Why do we love dictators?
I believe that from time to time, men are created whom I call volunteers of providence, in whose hands are placed the destiny of their countries. I believe I am one of those men,” wrote Louis Napoleon, the elected dictator who would dominate mid-19th century France until his humiliating defeat at the hands of the Prussians in the Battle of Sedan (1870).
Megalomania, it seems, ran in the family. Louis Napoleon was the nephew of the original Napoleon, Napoleon Bonaparte, who almost singlehandedly changed the course of modern history. Ambitious and audacious, Napoleon Bonaparte believed he could “Make France great again” with his military genius. At one point, his Grande Armée consisting mostly of conscripts did come dangerously close to conquering the whole of Europe, had he not foolishly invaded the freezing mega-plains of Russia. Two hundred years after his death, France is still struggling with Napoleon’s controversial legacy.
And so are we, besieged peoples across the postcolonial world, who have repeatedly elected poor imitations of Napoleon with varying degrees of disastrous results. So, the question is: Why do we love “strongmen” so much?
It’s undeniable that Napoleon, in life and in literature, cut a glamorous figure. And there is also no denying his unparalleled military acumen. Following the French empire’s defeat during the Seven Years’ War, and the ensuing revolutionary chaos throughout the twilight years of that century, Napoleon also stood as a symbol of national rejuvenation.
But despite his many achievements, including the partial emancipation of minorities under the Napoleonic Code, the French emperor was ruthless and tyrannical. The great Austrian diplomat Klemens von Metternich lamented how the Napoleonic Wars were traumatic with all “the killing, the pain, the piggishness, the pillaging, the corpses, the amputations, the dead horses—not to forget the rape.”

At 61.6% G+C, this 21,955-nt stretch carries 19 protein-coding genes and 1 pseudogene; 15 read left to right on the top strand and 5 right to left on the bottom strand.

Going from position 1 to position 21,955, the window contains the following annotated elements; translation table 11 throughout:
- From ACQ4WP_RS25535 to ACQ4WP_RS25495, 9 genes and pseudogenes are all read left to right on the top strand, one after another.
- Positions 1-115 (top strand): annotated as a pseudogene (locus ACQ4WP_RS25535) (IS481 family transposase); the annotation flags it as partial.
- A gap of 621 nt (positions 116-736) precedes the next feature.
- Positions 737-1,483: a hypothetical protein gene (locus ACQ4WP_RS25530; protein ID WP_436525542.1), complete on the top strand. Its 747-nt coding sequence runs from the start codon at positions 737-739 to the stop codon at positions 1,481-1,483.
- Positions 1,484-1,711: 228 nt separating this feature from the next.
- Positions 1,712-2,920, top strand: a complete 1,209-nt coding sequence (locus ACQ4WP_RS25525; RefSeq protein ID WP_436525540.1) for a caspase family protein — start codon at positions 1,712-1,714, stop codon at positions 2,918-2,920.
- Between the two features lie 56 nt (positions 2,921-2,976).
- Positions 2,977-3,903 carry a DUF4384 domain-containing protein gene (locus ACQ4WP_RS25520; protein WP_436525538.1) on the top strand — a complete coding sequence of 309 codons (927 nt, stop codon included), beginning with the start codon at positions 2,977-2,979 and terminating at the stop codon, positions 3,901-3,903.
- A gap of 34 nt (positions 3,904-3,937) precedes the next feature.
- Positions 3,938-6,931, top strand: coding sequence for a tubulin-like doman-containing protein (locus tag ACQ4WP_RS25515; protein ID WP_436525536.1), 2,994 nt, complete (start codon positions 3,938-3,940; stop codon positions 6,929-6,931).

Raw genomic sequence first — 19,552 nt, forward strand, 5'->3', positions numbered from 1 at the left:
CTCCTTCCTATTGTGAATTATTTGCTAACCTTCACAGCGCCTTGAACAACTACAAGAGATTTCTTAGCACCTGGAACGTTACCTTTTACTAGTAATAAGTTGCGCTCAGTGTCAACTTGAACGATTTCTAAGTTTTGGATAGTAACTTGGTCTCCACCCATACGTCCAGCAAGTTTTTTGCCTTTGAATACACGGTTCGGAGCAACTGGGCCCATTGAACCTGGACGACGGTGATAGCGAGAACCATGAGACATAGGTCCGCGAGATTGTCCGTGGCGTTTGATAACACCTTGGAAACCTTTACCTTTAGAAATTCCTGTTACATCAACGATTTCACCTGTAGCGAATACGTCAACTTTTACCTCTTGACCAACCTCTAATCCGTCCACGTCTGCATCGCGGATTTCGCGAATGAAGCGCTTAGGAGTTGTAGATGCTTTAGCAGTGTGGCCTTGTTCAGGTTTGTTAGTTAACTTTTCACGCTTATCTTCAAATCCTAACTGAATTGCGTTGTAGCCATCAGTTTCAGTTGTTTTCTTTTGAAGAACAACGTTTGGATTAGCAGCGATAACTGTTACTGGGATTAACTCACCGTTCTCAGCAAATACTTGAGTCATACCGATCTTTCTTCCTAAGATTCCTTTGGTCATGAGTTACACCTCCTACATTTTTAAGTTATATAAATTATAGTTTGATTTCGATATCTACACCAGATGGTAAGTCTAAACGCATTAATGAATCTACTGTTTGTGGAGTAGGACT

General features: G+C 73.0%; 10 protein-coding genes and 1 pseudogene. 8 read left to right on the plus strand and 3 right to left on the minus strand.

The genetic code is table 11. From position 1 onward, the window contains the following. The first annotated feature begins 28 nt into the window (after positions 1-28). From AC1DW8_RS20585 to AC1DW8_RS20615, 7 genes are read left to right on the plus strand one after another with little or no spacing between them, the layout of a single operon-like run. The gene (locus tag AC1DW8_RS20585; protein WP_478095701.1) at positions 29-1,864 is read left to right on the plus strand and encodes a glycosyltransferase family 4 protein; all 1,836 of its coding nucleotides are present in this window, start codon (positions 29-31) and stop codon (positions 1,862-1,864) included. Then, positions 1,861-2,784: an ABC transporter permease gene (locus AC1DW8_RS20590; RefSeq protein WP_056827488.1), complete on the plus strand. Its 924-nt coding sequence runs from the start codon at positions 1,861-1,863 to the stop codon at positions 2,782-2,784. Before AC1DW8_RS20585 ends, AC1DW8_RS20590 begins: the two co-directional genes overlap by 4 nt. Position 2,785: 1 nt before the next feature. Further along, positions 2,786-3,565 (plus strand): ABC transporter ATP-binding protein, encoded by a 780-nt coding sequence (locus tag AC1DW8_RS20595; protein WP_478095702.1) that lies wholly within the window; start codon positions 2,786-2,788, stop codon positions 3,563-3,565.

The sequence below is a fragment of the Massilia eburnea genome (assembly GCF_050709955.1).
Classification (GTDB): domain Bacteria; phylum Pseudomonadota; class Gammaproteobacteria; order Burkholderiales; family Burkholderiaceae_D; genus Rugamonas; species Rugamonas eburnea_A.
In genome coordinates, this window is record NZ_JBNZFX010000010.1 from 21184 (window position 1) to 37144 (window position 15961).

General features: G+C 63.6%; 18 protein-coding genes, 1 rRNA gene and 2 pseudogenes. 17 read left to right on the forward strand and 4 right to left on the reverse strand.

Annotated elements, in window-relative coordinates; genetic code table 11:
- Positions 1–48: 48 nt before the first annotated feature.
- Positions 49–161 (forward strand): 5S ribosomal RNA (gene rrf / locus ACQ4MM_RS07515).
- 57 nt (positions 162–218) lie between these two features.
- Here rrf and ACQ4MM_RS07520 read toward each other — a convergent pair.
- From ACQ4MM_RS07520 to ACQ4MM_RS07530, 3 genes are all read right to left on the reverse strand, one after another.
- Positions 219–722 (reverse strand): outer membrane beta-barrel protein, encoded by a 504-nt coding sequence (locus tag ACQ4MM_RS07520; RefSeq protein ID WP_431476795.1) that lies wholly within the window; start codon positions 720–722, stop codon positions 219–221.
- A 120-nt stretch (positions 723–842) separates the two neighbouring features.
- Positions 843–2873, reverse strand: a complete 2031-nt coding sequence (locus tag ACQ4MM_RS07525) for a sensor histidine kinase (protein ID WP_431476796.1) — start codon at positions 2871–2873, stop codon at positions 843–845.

When asked about the immense suffering his wars caused, the French emperor boasted, “I was brought up in military camps, I know only the camps, and a man such as I am does not give a [expletive] about the lives of a million men.”
It was also Napoleon who crushed Haiti’s revolution, led by the “Black Jacobins,” and restored slavery in the tortured colony. In the end, Napoleon’s megalomania led him to permanent exile, with his once-glorious nation left in ruins.
Psychologists often talk about the “Napoleon complex,” a neurosis whereby deeply insecure men, often not so tall in stature, tend to overcompensate by engaging in domineering and aggressive behavior.
Napoleon is also seen as the best representation of the “great man theory,” a distorted historiography that tends to romanticize megalomaniac men as supposed heroes.
Fortunately, most advanced nations have been mature enough to keep megalomaniacs out of power; or, in the case of America recently, to vote one out of office. And if one looks at “success stories” amid the COVID-19 pandemic, the countries that come up are “strong societies” with either liberal democratic leaders (Taiwan, New Zealand) or party-led regimes (Vietnam) where leadership is exercised collectively.
But across the postcolonial world, where the pandemic has been most devastating, it seems many people can’t still shake off their collective fascination with despots, even the most tragically disastrous and visibly incompetent ones.
Studies show that throughout the past decade, close to 60 percent of Filipinos have expressed openness for a leader “who does not have to bother with elections.” This broadly tracks with Pew Research Center surveys showing that as many as 8 out of 10 Filipinos are willing to support authoritarian leaders, even if generic support for democracy and press freedom is high.
If anything, the latest surveys show that Filipinos will likely vote for another scion of our local version of the House of Bonaparte in the 2022 elections. Perhaps what draws countless people to poor imitations of Napoleon are the certainty and drama these leaders bring to the otherwise placid and inscrutable nature of modern politics.
Decades after this country declared formal independence, too many of its citizens seem more eager for paternalistic leaders than to become full participants in democratic politics themselves. But perhaps it’s also because many fear competent leaders and strong institutions, which can bring about truly transformative change at the expense of our long-cherished prejudices. Perhaps we just refuse to learn from the facts of history, because we love the myth of “strongmen” too much.